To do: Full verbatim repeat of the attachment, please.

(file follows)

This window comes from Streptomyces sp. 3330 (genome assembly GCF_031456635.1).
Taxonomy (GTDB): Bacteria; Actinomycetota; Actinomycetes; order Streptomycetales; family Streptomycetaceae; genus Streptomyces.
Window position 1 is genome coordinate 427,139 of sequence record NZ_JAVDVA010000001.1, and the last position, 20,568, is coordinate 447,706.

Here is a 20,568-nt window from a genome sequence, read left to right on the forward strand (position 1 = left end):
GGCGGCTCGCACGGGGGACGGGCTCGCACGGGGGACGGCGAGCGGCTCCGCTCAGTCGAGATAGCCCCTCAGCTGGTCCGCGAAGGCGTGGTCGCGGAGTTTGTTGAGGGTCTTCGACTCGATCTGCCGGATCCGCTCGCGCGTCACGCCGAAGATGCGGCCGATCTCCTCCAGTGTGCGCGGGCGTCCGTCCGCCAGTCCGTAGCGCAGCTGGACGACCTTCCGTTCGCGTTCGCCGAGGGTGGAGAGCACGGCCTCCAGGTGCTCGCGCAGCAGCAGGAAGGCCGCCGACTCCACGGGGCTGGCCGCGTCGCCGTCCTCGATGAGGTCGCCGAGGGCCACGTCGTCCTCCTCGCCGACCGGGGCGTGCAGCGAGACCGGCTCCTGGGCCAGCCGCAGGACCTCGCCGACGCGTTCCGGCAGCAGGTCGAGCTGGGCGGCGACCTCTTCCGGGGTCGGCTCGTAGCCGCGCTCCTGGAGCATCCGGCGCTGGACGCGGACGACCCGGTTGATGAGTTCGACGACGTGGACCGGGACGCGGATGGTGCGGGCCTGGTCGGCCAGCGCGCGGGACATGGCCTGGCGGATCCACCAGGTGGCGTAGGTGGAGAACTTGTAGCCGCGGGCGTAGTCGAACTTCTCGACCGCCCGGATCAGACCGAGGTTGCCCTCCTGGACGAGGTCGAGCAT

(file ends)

This window comes from Streptomyces sp. 3330 (genome assembly GCF_031456635.1).
Taxonomy (GTDB): Bacteria; Actinomycetota; Actinomycetes; order Streptomycetales; family Streptomycetaceae; genus Streptomyces.
Window position 1 is genome coordinate 427,139 of sequence record NZ_JAVDVA010000001.1, and the last position, 20,568, is coordinate 447,706.

Here is a 20,568-nt window from a genome sequence, read left to right on the forward strand (position 1 = left end):
GGCGGCTCGCACGGGGGACGGGCTCGCACGGGGGACGGCGAGCGGCTCCGCTCAGTCGAGATAGCCCCTCAGCTGGTCCGCGAAGGCGTGGTCGCGGAGTTTGTTGAGGGTCTTCGACTCGATCTGCCGGATCCGCTCGCGCGTCACGCCGAAGATGCGGCCGATCTCCTCCAGTGTGCGCGGGCGTCCGTCCGCCAGTCCGTAGCGCAGCTGGACGACCTTCCGTTCGCGTTCGCCGAGGGTGGAGAGCACGGCCTCCAGGTGCTCGCGCAGCAGCAGGAAGGCCGCCGACTCCACGGGGCTGGCCGCGTCGCCGTCCTCGATGAGGTCGCCGAGGGCCACGTCGTCCTCCTCGCCGACCGGGGCGTGCAGCGAGACCGGCTCCTGGGCCAGCCGCAGGACCTCGCCGACGCGTTCCGGCAGCAGGTCGAGCTGGGCGGCGACCTCTTCCGGGGTCGGCTCGTAGCCGCGCTCCTGGAGCATCCGGCGCTGGACGCGGACGACCCGGTTGATGAGTTCGACGACGTGGACCGGGACGCGGATGGTGCGGGCCTGGTCGGCCAGCGCGCGGGACATGGCCTGGCGGATCCACCAGGTGGCGTAGGTGGAGAACTTGTAGCCGCGGGCGTAGTCGAACTTCTCGACCGCCCGGATCAGACCGAGGTTGCCCTCCTGGACGAGGTCGAGCAT